Erika Tafel


Erika Tafel lives in the Southern Okanagan of British Columbia with her husband and two daughters. They live off-grid using solar power and are in the process of building an underground home, which is the subject of her next book. She publishes a magazine, The Wayward Dog, and is a community activist with a strong belief in social justice issues.

Smashwords Interview

Why did you write the book?
I wrote Slave To The Farm because in 2009 when The Shawbridge Boys Farm turned a hundred years old I started thinking about the thousands of children that had been placed there over the years. I started searching for books about and by the clients that had been there. I found none. I felt that the lack of case study was a tragedy and wrote my story, hoping to encourage more like it.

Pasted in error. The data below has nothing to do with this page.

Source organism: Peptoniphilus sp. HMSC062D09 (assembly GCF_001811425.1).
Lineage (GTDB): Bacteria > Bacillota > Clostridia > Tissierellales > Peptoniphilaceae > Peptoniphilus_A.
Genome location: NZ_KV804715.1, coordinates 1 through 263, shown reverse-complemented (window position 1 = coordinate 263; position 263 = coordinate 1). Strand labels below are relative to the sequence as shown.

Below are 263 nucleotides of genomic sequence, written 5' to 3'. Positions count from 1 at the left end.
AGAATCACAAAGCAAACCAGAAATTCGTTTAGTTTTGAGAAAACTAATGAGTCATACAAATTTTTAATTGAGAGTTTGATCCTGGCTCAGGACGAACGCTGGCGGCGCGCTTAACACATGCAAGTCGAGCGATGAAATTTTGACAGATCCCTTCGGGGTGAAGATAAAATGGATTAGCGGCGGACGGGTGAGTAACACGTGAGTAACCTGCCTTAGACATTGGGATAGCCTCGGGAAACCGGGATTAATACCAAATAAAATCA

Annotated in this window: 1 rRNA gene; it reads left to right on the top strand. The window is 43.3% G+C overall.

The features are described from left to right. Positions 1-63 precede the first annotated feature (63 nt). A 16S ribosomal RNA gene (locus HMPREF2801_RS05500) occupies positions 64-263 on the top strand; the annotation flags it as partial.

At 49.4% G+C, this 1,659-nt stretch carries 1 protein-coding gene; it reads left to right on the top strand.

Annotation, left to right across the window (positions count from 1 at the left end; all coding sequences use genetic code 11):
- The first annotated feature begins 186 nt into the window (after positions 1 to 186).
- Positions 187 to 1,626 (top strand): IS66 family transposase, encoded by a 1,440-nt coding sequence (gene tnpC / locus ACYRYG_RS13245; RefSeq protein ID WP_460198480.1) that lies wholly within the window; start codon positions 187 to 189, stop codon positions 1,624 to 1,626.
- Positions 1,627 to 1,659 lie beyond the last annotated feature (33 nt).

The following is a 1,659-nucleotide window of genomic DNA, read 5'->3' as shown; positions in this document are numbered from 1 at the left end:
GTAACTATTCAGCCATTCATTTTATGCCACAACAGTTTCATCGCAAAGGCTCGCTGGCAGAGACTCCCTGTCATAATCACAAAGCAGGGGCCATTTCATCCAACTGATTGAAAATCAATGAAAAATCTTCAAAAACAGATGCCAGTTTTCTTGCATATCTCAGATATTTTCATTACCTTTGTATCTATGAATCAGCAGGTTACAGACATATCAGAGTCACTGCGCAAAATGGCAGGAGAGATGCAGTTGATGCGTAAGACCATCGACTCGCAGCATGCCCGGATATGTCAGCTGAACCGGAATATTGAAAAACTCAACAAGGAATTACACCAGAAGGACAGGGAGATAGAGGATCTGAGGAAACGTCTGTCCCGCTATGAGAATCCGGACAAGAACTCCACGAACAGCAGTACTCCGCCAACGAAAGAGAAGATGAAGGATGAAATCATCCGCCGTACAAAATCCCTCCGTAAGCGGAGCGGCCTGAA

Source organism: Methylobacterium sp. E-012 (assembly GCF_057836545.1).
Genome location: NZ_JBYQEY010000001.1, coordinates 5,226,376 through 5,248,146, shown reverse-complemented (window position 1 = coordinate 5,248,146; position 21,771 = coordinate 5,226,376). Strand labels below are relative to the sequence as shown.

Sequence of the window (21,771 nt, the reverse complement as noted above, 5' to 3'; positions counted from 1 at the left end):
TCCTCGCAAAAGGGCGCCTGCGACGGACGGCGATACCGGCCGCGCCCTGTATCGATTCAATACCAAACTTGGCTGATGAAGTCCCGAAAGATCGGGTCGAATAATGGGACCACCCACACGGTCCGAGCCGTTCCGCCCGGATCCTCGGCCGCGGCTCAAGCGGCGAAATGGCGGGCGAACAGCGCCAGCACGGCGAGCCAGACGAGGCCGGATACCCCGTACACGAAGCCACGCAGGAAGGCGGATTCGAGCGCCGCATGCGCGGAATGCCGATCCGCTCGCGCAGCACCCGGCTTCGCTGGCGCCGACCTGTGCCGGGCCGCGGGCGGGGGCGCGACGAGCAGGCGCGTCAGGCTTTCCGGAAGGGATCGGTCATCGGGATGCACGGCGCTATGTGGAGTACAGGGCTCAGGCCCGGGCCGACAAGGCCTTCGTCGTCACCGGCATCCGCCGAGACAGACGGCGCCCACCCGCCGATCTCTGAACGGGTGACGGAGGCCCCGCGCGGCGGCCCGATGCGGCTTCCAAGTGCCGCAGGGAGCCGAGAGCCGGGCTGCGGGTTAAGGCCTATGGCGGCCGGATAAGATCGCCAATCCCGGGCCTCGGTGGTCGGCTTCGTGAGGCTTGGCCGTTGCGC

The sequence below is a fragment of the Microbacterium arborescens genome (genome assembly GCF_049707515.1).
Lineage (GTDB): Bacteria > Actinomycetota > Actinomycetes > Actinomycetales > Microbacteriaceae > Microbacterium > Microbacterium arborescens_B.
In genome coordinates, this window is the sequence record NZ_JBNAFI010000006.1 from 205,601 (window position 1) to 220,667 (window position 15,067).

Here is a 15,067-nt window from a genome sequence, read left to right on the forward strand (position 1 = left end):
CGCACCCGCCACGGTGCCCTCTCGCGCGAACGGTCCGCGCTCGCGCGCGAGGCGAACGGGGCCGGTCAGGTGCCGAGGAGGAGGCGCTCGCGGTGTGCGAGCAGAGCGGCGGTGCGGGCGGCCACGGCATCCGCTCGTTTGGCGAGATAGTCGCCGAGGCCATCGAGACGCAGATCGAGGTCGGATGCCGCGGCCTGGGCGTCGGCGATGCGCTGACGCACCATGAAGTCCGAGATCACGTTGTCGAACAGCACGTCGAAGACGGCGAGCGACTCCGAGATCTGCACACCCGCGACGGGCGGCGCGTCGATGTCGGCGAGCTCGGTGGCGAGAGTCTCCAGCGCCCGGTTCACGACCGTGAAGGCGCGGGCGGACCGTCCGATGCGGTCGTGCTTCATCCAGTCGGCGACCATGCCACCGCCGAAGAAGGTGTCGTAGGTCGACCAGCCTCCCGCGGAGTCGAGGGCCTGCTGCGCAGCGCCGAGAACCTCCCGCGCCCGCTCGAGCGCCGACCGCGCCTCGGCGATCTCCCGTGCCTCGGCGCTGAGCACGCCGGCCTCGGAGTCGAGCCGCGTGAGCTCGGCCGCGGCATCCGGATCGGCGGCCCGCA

Where did you grow up, and how did this influence your writing?
I grew up in Montreal Quebec, and I think growing up in Canada's only truly French province as an English speaking Quebecois gave me some unique experiences. Being a white middle-class girl, I represented a minority in this strange way. Being incarcerated in an English female juvenile institution in Quebec lowered my provincial peer group even farther. This irony is reflected in my book, but despite such a limited community I think my story will resonate with people all over the world.
Read more of this interview.

Where to find Erika Tafel online

Where to buy in print


Slave To The Farm
Price: $5.00 USD. Words: 58,560. Language: English. Published: June 15, 2013. Categories: Nonfiction » Biography » Personal memoir
This is a true tale of a teenage girl who, in 1983, refused to go to school and became a ward of Quebec’s juvenile system, eventually making her way to The Farm. It questions the use of incarceration as a means of dealing with youth protection cases, and it offers a rare glimpse inside one of Quebec’s oldest juvenile detention centres.

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